The Financial Times’ Martin Wolf.
… The new plan seems to make sense if and only if the principal problem is illiquidity. Offering guarantees and buying some portion of the toxic assets, while limiting new capital injections to less than the $350bn left in the Tarp, cannot deal with the insolvency problem identified by informed observers. Indeed, any toxic asset purchase or guarantee programme must be an ineffective, inefficient and inequitable way to rescue inadequately capitalised financial institutions: ineffective, because the government must buy vast amounts of doubtful assets at excessive prices or provide over-generous guarantees, to render insolvent banks solvent; inefficient, because big capital injections or conversion of debt into equity are better ways to recapitalise banks; and inequitable, because big subsidies would go to failed institutions and private buyers of bad assets.
Why then is the administration making what appears to be a blunder? It may be that it is hoping for the best. But it also seems it has set itself the wrong question. It has not asked what needs to be done to be sure of a solution. It has asked itself, instead, what is the best it can do given three arbitrary, self-imposed constraints: no nationalisation; no losses for bondholders; and no more money from Congress. Yet why does a new administration, confronting a huge crisis, not try to change the terms of debate? This timidity is depressing. Trying to make up for this mistake by imposing pettifogging conditions on assisted institutions is more likely to compound the error than to reduce it.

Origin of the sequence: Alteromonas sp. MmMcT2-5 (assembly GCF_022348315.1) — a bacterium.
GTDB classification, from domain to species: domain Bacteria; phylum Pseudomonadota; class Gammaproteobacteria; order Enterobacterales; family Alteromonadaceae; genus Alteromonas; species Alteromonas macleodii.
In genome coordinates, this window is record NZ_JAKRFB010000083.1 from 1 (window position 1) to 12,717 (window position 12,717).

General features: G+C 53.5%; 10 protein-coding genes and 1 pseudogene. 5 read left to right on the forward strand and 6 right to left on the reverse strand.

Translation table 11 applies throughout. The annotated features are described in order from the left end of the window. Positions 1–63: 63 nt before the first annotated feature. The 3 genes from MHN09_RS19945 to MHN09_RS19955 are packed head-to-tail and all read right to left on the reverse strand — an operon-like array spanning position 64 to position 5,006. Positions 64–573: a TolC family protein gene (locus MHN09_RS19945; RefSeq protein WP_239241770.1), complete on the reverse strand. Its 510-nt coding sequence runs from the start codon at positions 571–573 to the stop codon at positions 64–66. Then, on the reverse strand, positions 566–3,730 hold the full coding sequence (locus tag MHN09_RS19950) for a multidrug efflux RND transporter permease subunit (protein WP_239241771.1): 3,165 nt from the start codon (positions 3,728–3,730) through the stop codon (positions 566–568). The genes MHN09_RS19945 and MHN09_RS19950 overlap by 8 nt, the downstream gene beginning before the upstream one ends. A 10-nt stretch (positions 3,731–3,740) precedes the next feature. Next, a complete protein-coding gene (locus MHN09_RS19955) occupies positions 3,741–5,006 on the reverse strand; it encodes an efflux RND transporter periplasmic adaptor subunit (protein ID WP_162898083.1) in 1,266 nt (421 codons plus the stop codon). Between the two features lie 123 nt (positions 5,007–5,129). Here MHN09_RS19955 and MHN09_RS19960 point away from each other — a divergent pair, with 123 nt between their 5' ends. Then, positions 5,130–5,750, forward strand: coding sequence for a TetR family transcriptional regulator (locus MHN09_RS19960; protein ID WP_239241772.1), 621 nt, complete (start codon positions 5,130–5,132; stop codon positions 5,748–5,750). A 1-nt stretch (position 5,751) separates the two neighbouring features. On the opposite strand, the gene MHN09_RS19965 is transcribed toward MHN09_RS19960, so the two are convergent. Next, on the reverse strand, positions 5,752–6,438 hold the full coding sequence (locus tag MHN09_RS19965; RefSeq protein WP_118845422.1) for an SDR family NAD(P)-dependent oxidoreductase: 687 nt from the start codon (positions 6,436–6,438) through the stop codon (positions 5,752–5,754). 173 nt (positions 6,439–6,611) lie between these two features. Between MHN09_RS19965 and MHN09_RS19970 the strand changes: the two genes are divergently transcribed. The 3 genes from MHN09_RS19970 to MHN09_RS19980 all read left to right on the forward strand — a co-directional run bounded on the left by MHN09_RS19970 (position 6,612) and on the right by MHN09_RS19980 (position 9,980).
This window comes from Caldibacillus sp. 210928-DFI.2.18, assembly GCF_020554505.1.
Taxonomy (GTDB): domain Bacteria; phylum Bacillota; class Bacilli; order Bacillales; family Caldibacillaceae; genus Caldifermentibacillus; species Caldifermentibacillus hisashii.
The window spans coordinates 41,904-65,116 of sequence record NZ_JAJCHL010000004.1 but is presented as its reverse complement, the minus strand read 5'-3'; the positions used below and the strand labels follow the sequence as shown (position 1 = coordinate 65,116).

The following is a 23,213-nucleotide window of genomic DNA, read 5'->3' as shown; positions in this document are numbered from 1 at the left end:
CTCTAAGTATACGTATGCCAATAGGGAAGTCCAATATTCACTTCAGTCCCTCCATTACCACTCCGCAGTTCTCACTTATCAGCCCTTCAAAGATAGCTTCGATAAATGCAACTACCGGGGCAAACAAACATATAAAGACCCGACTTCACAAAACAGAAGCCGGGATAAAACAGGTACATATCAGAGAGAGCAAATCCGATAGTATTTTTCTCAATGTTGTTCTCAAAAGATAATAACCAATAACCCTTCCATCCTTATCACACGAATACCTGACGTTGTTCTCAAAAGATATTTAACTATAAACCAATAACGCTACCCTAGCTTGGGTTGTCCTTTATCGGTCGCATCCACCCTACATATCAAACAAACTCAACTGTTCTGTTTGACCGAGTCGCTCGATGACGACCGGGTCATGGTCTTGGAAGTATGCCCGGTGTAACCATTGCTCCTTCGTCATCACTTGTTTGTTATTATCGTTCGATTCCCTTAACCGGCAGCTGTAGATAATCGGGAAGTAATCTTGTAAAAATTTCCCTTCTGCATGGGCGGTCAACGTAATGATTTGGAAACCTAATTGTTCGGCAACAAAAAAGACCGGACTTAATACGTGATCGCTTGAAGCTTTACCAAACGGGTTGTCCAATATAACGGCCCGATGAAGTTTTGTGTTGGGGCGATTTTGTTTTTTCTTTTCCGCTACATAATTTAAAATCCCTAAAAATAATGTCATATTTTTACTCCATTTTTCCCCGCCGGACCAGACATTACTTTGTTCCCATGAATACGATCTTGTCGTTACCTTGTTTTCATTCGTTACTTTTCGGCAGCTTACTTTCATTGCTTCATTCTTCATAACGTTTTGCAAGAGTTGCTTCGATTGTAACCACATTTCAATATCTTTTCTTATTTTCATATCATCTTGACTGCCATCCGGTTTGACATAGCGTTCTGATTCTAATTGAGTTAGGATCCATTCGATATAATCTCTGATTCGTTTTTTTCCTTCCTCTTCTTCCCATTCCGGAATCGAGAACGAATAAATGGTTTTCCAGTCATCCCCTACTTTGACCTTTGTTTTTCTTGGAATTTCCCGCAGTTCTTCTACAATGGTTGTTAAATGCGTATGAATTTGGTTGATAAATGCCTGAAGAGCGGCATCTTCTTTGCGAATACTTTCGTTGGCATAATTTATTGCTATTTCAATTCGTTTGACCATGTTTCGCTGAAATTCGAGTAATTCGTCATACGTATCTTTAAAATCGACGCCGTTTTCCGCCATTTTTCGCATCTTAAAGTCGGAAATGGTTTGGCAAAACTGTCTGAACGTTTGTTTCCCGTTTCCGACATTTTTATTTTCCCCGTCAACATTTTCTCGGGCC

Assume that the problem is insolvency and the modest market value of US commercial banks (about $400bn) derives from government support (see charts). Assume, too, that it is impossible to raise large amounts of private capital today. Then there has to be recapitalisation in one of the two ways indicated above. Both have disadvantages: government recapitalisation is a bail-out of creditors and involves temporary state administration; debt-for-equity swaps would damage bond markets, insurance companies and pension funds. But the choice is inescapable.
If Mr Geithner or Lawrence Summers, head of the national economic council, were advising the US as a foreign country, they would point this out, brutally. Dominique Strauss-Kahn, IMF managing director, said the same thing, very gently, in Malaysia last Saturday.
The correct advice remains the one the US gave the Japanese and others during the 1990s: admit reality, restructure banks and, above all, slay zombie institutions at once. It is an important, but secondary, question whether the right answer is to create new “good banks”, leaving old bad banks to perish, as my colleague, Willem Buiter, recommends, or new “bad banks”, leaving cleansed old banks to survive. I also am inclined to the former, because the culture of the old banks seems so toxic. …